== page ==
Rick and Morty Season 4 isn't finished yet, but Season 5 is already "mostly in the can," according to Justin Roiland. In a recent interview, the show's co-creator and voice of its two main characters confirmed that Season 5 is on track for a quick release (at least by this show's standards), and revealed a plan he's been pushing that could fix the show's biggest problem — and change television forever.
Speaking to SlashFilm, Roiland shared his pitch for how Adult Swim should schedule Rick and Morty Season 5 (and the rest of the show's 100-episode order):
“I’ve been saying we should drop an episode each month, just make it a big event. I like the idea of thinking outside the box with how any show is delivered to the masses. If you do one a month, the show is alive the whole year and you’re still buying us all the time we need to make them as good as they need to be. I’m not saying that’s ever gonna happen, but I have brought that up in the past. That just goes to the point that I have no idea what the plan is for season five. I’m sure whatever it is will be the right decision.” [Emphasis added by Inverse]
It might sound ridiculous at first, but Roiland's idea of releasing a new episode of Rick and Morty on a monthly schedule actually makes a lot of sense. As he points out, it would allow Adult Swim to continuously release new episodes despite the animated show's lengthy production cycle. More importantly, it would fix an ongoing issue with the Rick and Morty fandom.
When new episodes are airing, most Rick and Morty fans are happy, even if they're not getting closure on popular fan theories about Evil Morty or alternate dimensions. But when the show is off the air for months (or years) at a time, it gives those fans a little too much time to think about the show. This leads to unreasonably high expectations, which Rick and Morty seems to be responding to directly in Season 4 with fourth-wall-breaking moments in Episode 6 and Episode 7.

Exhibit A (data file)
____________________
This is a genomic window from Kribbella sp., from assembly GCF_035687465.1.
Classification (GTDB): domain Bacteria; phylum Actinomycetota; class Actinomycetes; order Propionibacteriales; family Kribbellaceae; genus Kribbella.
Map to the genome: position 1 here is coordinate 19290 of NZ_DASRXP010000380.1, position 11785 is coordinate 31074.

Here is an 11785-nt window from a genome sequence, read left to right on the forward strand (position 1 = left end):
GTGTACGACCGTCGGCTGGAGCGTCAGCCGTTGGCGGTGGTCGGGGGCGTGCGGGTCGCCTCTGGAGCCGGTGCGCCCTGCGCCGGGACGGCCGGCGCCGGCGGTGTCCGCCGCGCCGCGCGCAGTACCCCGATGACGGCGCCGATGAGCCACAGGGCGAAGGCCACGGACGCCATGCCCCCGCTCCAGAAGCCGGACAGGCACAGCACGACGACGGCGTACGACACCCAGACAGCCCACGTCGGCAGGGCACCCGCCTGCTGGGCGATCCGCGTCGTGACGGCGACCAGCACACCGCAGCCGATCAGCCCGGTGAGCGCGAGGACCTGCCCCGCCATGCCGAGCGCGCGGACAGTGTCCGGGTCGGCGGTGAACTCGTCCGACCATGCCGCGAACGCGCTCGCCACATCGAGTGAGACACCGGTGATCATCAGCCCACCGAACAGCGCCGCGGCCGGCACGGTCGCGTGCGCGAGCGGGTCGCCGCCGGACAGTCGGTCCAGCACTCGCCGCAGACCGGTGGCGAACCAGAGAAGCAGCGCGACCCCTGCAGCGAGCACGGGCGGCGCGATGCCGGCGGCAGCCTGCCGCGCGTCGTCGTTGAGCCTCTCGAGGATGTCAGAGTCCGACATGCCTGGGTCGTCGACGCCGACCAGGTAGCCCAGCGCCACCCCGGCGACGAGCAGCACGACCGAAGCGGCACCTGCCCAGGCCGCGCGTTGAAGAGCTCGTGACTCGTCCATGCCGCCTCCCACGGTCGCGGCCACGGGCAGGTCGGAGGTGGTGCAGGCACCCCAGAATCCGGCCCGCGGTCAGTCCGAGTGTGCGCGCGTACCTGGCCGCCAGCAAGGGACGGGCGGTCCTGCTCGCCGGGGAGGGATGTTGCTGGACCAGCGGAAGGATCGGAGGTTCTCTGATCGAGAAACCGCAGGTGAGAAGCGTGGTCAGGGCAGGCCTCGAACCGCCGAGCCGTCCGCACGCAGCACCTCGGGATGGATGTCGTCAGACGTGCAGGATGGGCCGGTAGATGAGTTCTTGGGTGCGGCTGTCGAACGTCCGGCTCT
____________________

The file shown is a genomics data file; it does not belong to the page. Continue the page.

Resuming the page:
Releasing one episode per month would make each Rick and Morty episode a "big event," as Roiland says, but it would also keep fans from spinning their own narratives that the show can never live up to. Of course, it could backfire, giving viewers just enough time to come up with wild theories about each new episode that Rick and Morty can't actually compete with, but the excitement for each new episode would likely balance out the disappointment of unfulfilled fan theories.
The fun thing about Justin Roiland's pitch for Rick and Morty Season 5's release schedule is that there's really no precedent for anything like it. The only thing that comes to mind is the British tradition of holiday special one-off episodes (which Netflix seems to have co-opted), but that's usually in addition to a traditional release schedule.
Roiland's pitch also seems to be a direct rebuke of the Netflix binge model, which is ironic because he actively pushed for his new Hulu how, Solar Opposites, to release all eight episodes at once so fans could experience its serialized story.
In that context, Roiland may be giving us an even bigger clue about Rick and Morty Season 5. A monthly release schedule all-but guarantees that we won't get any more serialized stories. And even is this is just a wacky idea that network executives will never allow, the fact that Rick and Morty's co-creator is pushing it says a lot about the show's future.
Rick and Morty airs Sunday's at 11:30 p.m. Eastern.